Being an Introvert Doesn't Make You a Bad Leader. In Fact, It Just Might Be Your Secret Weapon.
We've peddled this idea that a leader has to be an extroverted, outgoing "people person." But that couldn't be more wrong.
Hollywood has been having a field day bringing us the incredible stories of startups turned juggernauts with shows on Uber, WeWork and Theranos entertaining us from afar. Oftentimes, these rise and demise stories are centered around larger-than-life egotistical leaders who are depicted as overly ambitious, very vocal and fueled by achieving company growth — whatever the cost.
We have peddled this idea that leaders need to be extroverted, outgoing "people persons." We see this image over and over again of these exuberant, out-there leadership figures, and it leaves you feeling like it's simply not a role fit for introverts. But that couldn't be more wrong.
After watching my fair share of documentaries, mini-series and Netflix movies on the type of awe-inspiring or "we are going to change the world" leader trope who asks teams to "move fast and break things," I am reaffirmed in my personal approach when it comes to running a business and being a team leader, co-CEO and co-founder by channeling quiet confidence.
Quiet confidence means that you believe in yourself and you're steady in that regard. "They never impose their opinions on others, rather softly guide one to the right path," one definition reads. "Even though quiet confident people aren't loudly commanding, they make great leaders as they can easily get people in their confidence by establishing trust through careful listening."
Now you may be asking yourself, how do I, as an introvert, channel quiet confidence myself? How do I become the best leader I can be when I'm lacking what appears to be the most common leadership trait: extroversion? Here are some of my tips for introverted leaders to keep in mind when fine-tuning their quiet confidence approach.
Figure out what works for you
Quiet confidence isn't a one size fits all model. Every leader will find their own unique take on the approach. It's simply a matter of figuring out what works for you and your team. For myself, as a female leader who is somewhat introverted and speaks English as her second language (my native language is Finnish), I am very deliberate and thoughtful about what I am saying rather than using my voice to fill the room or command attention.
An American proverb I've come to learn is, "the squeaky wheel gets the grease." This is used to convey the idea that the most noticeable people or problems are the ones most likely to get attention. I, personally, don't believe in talking just to talk. I want to consider every word that comes out of my mouth and the impact it will have on myself and my team. While having an exuberant "every idea I have is revolutionary and people need to hear it" approach may get heads turning, if there's one thing Hollywood (and real-life) has taught us is that this doesn't always end well. Being a walking talking sales pitch might get some eyeballs looking in your direction, but it does nothing for your long-term effectiveness as a leader and as a company owner.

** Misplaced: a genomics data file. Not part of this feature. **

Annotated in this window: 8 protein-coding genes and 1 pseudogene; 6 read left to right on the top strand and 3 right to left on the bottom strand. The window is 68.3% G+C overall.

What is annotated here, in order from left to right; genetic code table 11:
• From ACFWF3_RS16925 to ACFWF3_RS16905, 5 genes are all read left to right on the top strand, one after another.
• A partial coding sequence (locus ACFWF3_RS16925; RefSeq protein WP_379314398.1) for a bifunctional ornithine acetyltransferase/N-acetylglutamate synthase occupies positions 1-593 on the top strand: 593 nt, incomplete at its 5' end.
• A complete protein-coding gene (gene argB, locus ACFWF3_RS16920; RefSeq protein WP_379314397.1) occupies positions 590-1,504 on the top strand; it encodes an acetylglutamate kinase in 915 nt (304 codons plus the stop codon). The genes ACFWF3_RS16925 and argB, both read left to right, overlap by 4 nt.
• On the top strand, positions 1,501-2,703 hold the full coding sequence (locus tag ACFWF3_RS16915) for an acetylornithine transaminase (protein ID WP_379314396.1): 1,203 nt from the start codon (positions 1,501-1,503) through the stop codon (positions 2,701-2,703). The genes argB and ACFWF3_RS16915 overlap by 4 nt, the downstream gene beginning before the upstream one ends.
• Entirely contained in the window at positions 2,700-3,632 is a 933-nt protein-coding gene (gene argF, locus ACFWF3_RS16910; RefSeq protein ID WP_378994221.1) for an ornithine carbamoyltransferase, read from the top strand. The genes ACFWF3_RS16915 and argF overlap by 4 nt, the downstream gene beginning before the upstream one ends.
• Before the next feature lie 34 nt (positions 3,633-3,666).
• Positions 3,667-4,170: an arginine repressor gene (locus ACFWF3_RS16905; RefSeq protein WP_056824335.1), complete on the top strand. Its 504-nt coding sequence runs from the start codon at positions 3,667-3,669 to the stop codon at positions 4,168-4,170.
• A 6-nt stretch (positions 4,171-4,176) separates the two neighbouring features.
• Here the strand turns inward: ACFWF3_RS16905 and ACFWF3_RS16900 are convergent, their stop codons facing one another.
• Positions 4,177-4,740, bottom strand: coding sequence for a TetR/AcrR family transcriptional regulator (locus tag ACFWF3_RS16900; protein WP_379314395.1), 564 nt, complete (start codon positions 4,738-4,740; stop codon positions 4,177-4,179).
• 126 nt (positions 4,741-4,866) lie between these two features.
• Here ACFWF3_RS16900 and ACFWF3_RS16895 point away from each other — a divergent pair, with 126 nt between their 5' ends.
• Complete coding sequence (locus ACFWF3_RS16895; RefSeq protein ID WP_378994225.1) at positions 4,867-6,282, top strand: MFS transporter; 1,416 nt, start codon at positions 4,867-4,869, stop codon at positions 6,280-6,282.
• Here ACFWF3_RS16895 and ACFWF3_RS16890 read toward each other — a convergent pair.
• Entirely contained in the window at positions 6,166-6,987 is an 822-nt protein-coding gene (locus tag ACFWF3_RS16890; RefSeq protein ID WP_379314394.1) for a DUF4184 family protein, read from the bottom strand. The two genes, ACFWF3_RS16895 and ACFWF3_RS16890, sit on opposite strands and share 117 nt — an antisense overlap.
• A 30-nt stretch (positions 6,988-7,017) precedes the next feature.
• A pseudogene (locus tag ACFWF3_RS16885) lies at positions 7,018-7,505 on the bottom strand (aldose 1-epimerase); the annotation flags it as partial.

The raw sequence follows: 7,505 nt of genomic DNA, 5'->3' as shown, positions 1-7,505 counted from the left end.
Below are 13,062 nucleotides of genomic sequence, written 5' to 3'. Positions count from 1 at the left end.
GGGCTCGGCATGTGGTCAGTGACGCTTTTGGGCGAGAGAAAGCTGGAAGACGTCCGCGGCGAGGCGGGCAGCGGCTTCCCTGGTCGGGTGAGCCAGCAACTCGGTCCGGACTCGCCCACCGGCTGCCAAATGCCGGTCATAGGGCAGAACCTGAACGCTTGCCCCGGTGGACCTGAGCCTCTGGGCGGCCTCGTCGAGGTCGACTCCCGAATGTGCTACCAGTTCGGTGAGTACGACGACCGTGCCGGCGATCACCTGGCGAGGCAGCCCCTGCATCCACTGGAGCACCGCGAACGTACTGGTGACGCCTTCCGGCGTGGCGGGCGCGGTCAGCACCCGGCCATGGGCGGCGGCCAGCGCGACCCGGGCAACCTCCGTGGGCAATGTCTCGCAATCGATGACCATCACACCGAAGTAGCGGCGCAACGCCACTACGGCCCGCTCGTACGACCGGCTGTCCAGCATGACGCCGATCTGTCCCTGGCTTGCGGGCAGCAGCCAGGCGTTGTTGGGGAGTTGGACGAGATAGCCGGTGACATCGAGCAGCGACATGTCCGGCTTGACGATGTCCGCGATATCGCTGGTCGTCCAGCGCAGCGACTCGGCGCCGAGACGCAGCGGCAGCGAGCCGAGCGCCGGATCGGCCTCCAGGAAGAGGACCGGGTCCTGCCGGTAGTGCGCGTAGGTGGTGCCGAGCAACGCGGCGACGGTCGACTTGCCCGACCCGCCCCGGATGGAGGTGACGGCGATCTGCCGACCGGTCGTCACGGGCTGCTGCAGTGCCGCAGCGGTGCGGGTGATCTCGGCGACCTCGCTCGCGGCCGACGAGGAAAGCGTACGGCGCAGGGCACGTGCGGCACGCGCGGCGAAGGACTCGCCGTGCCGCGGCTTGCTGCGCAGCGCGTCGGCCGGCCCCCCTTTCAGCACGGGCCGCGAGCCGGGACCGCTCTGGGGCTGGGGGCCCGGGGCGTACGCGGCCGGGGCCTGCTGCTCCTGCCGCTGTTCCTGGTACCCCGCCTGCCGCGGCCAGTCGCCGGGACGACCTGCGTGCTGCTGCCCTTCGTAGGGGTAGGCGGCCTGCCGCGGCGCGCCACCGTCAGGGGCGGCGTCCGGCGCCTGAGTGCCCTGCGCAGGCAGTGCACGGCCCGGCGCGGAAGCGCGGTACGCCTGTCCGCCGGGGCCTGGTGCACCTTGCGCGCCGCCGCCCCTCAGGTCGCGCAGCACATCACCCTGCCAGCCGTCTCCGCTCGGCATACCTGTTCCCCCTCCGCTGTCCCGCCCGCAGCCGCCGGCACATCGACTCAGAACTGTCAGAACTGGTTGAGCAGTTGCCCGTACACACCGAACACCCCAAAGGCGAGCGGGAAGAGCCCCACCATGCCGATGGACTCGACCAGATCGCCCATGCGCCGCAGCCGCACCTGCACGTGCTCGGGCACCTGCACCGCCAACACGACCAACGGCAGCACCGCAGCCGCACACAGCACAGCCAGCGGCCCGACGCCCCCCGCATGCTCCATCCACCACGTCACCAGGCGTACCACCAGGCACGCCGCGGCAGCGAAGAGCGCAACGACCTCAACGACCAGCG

Build off your strengths
While loudly commanding a room of people might not be where you're most comfortable, you can channel your other strengths in a way that helps you become a better leader. Maybe you are exceptionally empathetic or a good listener. Bring these traits into your unique leadership style as a way to enhance and strengthen your quieter approach.
The real key to being a good leader is finding a way to effectively and efficiently support and guide your employees in a way that aligns with your company goals and vision. So start there: What do you want to achieve through your work as a leader — what is your goal? Now work backward: What steps can I take to achieve this? Identify the skills or strengths that would help you take these steps. If you're lacking in one vital skill, what ones do you possess that can help make up for it? Or even keep this gap in mind as you grow your team — make up for what you're naturally lacking by hiring someone who balances you out.
The most important thing is being in tune with what you can and can't do because once you understand yourself and all your strengths and weaknesses, you'll finally understand how to be the best version of yourself.
Always consider your team
As a people leader, it is imperative to make space for those who are not typically the ones voicing up and raising their hands. Your display of quiet confidence is helping to cultivate a workplace and culture where it's okay to be yourself and work within your personal comfort levels.
Additionally, introverts oftentimes make up for their lack of talking with their listening. When you're always the loudest voice in the room, it hardly ever gives others the feeling that they can be vocal and understood. Listen to your employees, investors, customers — everyone. Be open and receptive.
I'm proud of myself and my approach knowing that, by offering and depicting an appropriate level of confidence, understanding, compassion and open-mindedness, I am fostering an inclusive environment for others who may be more reserved or not as vocal.
Entrepreneurs, CEOs and founders should never be ashamed of being different than what's expected of them. Just because we don't often see more than one type of leadership style doesn't mean that we can't get the job done, or that we aren't just as good, if not better, leaders than the ones typically depicted. For any leaders or employees at organizations of all kinds, I hope that quiet confidence speaks to you and your team the same way that it's spoken to me.
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